The remaining five metro areas with foreclosure rates in the top 10 highest were Cape Coral-Fort Myers, Fl., at No. 6 (one in every 445 housing units); Hagerstown-Martinsburg, Md., at No. 7 (one in every 458 housing units); Lakeland, Fla., at No. 8 (one in every 460 housing units); Visalia, Calif., at No. 9 (one in every 474 housing units); and Pensacola, Fla., at No. 10 (one in every 481 housing units).

Foreclosure activity decreased from a year ago in six of the markets with top 10 highest foreclosure rates. However, there were large increases from a year ago of completed foreclosures in Baltimore (up 212 percent), Hagerstown-Martinsburg (up 178 percent), Visalia (up 60 percent and Orlando (up 23 percent). While scheduled foreclosure auctions increased dramatically from a year ago in Cape Coral-Fort Myers (up 170 percent), Lakeland (up 678 percent) and Orlando (up 33 percent).

Report methodology
The RealtyTrac U.S. Foreclosure Market Report provides a count of the total number of properties with at least one foreclosure filing entered into the RealtyTrac database during the month — broken out by type of filing. Some foreclosure filings entered into the database during the month may have been recorded in previous months. Data is collected from more than 2,200 counties nationwide, and those counties account for more than 90 percent of the U.S. population. RealtyTrac’s report incorporates documents filed in all three phases of foreclosure: DefaultNotice of Default (NOD) and Lis Pendens (LIS); Auction — Notice of Trustee’s Sale and Notice of Foreclosure Sale (NTS and NFS); and Real Estate Owned, or REO properties (that have been foreclosed on and repurchased by a bank). The report does not count a property again if it receives the same type of foreclosure filing multiple times within the estimated foreclosure timeframe for the state where the property is located.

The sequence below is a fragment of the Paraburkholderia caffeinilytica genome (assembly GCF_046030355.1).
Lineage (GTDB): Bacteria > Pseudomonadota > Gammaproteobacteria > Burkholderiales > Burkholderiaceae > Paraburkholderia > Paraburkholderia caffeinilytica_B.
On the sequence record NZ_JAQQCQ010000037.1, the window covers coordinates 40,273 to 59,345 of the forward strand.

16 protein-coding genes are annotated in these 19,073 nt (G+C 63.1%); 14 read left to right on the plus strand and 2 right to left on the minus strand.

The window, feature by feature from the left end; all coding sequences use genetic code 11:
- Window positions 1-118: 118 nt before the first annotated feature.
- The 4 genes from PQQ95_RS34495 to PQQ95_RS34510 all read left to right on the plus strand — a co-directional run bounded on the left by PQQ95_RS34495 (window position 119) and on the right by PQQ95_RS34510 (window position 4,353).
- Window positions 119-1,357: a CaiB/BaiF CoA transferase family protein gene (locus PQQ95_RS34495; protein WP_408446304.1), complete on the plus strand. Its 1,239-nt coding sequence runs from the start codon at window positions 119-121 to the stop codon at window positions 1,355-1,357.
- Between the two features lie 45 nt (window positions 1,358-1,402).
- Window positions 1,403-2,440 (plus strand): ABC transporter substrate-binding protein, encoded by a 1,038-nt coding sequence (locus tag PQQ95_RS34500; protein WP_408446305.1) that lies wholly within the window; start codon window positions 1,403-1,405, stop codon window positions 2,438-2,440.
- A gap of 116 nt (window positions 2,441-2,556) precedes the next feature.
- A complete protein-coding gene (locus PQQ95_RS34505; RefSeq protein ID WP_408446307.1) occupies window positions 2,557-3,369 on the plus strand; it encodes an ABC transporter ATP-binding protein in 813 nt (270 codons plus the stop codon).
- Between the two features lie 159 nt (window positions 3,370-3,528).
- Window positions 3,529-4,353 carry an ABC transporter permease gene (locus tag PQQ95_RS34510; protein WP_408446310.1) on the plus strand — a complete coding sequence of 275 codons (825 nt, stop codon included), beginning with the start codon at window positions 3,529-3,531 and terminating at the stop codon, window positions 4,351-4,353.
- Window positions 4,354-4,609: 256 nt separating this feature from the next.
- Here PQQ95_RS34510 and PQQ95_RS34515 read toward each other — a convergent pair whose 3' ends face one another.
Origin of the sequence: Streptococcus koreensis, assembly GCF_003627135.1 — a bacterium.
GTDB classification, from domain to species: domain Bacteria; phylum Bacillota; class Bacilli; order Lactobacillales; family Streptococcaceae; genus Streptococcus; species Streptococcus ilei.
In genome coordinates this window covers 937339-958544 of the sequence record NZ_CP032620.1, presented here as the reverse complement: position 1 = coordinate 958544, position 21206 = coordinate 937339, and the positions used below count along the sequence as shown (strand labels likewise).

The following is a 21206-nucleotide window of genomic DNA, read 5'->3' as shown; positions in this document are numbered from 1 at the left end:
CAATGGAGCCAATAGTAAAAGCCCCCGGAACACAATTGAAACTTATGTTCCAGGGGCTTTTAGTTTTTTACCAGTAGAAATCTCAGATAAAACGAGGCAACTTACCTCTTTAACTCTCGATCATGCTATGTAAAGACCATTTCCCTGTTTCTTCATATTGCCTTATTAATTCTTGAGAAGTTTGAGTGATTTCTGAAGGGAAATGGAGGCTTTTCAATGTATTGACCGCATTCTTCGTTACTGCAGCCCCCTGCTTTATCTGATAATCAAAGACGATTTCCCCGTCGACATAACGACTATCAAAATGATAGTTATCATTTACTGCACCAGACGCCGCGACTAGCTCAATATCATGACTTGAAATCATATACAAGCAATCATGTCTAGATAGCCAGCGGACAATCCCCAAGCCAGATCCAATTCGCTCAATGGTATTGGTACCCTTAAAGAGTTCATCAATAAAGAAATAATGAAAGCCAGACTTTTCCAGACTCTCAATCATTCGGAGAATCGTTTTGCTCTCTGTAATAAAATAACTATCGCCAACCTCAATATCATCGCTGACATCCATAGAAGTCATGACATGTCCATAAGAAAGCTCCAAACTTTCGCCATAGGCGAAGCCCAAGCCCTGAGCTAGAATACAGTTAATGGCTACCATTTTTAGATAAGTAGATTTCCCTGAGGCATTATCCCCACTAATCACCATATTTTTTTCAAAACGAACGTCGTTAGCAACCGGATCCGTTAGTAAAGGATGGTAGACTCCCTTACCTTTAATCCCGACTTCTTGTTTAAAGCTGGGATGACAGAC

Report License                                                                               
The RealtyTrac U.S. Foreclosure Market Report is the result of a proprietary evaluation of information compiled by RealtyTrac; the report and any of the information in whole or in part can only be quoted, copied, published, re-published, distributed and/or re-distributed or used in any manner if the user specifically references RealtyTrac as the source for said report and/or any of the information set forth within the report.

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About RealtyTrac
RealtyTrac is a leading supplier of U.S. real estate data, with nationwide parcel-level records for more than 129 million U.S. parcels that include property characteristics, tax assessor data, sales and mortgage deed records, Automated Valuation Models (AVMs) and 20 million active and historical default, foreclosure auction and bank-owned properties. RealtyTrac’s housing data and foreclosure reports are relied on by the Federal Reserve, U.S. Treasury Department, HUD, numerous state housing and banking departments, investment funds as well as millions of real estate professionals and consumers, to help evaluate housing trends and make informed decisions about real estate. 

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Ginny Walker
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ginny.walker@realtytrac.com